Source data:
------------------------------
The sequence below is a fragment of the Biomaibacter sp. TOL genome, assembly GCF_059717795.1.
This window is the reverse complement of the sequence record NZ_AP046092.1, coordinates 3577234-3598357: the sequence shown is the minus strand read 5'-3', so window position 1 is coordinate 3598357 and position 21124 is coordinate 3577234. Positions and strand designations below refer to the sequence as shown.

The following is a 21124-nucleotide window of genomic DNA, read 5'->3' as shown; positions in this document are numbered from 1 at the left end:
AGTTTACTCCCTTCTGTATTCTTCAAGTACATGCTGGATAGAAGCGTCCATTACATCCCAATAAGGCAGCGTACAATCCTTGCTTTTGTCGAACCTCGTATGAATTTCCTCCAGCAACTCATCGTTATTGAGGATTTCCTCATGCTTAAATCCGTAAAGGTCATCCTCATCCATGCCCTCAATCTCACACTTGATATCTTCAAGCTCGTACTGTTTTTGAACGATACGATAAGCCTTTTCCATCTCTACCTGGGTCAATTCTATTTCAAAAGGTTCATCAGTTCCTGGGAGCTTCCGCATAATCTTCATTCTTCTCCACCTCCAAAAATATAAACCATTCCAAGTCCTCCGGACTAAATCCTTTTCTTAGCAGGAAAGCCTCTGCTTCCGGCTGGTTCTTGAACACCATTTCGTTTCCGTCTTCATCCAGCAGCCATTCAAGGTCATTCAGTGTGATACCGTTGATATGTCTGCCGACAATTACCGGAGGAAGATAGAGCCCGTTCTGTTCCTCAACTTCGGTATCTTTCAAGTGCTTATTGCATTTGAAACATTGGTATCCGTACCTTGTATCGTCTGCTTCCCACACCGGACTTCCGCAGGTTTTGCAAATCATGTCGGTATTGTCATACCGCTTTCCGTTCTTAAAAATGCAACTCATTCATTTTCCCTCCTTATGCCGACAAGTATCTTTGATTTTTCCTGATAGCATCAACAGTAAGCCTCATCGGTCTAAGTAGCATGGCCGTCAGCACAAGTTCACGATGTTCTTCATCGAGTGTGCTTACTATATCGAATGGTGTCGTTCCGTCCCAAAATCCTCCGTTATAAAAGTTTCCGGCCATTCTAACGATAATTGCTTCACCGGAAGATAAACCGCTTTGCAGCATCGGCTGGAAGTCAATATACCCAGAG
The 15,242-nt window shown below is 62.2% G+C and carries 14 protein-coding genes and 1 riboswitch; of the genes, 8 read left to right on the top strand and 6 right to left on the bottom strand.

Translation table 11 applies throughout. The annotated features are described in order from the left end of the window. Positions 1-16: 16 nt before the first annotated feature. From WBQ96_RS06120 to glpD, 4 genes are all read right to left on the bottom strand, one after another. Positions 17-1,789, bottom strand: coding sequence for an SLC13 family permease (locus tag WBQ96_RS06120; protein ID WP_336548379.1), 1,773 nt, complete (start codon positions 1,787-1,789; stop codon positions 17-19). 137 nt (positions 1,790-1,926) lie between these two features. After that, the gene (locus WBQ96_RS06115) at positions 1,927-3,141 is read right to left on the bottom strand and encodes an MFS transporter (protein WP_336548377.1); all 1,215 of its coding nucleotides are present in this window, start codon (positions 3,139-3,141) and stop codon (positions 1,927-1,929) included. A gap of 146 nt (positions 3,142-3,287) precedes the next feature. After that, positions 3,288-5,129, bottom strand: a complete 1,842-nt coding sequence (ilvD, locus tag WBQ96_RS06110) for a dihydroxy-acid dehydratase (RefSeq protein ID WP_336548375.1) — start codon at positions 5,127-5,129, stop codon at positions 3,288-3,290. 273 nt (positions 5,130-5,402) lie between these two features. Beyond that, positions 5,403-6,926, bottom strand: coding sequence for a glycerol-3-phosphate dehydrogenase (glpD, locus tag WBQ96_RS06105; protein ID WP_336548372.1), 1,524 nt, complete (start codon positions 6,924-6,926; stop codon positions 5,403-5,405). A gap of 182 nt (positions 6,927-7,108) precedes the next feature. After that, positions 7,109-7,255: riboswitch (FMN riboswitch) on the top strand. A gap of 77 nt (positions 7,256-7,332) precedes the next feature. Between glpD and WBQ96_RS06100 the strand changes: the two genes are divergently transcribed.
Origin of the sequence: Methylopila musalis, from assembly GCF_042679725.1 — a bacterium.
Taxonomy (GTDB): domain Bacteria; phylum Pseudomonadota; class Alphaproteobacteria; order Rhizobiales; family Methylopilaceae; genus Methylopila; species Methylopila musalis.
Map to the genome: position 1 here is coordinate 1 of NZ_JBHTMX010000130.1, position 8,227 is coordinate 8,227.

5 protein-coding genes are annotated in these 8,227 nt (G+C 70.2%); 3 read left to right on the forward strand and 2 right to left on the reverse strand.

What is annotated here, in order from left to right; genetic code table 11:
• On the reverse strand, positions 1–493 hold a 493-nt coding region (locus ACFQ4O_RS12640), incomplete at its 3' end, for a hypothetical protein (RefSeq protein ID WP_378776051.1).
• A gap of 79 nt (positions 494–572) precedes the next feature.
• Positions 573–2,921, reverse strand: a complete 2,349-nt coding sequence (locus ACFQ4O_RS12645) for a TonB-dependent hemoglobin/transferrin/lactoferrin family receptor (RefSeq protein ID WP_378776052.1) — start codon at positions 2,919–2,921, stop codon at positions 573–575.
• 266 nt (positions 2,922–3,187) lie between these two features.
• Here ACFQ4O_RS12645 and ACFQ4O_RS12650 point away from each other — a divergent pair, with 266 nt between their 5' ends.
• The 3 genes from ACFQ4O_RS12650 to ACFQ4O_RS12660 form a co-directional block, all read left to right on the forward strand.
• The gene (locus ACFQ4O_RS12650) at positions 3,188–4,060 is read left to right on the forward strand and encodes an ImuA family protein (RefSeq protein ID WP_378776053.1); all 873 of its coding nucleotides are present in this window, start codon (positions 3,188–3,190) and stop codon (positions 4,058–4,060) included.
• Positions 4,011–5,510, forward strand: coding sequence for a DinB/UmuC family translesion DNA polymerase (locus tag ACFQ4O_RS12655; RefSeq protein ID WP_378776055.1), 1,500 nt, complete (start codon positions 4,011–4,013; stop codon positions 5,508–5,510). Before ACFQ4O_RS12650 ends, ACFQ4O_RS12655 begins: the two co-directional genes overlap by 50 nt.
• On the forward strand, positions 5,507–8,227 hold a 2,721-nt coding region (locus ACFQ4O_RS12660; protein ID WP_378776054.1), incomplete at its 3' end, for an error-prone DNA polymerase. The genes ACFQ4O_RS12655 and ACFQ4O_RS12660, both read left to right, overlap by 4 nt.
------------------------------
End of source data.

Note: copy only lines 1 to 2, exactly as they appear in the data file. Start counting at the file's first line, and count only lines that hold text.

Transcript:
The sequence below is a fragment of the Biomaibacter sp. TOL genome, assembly GCF_059717795.1.
This window is the reverse complement of the sequence record NZ_AP046092.1, coordinates 3577234-3598357: the sequence shown is the minus strand read 5'-3', so window position 1 is coordinate 3598357 and position 21124 is coordinate 3577234. Positions and strand designations below refer to the sequence as shown.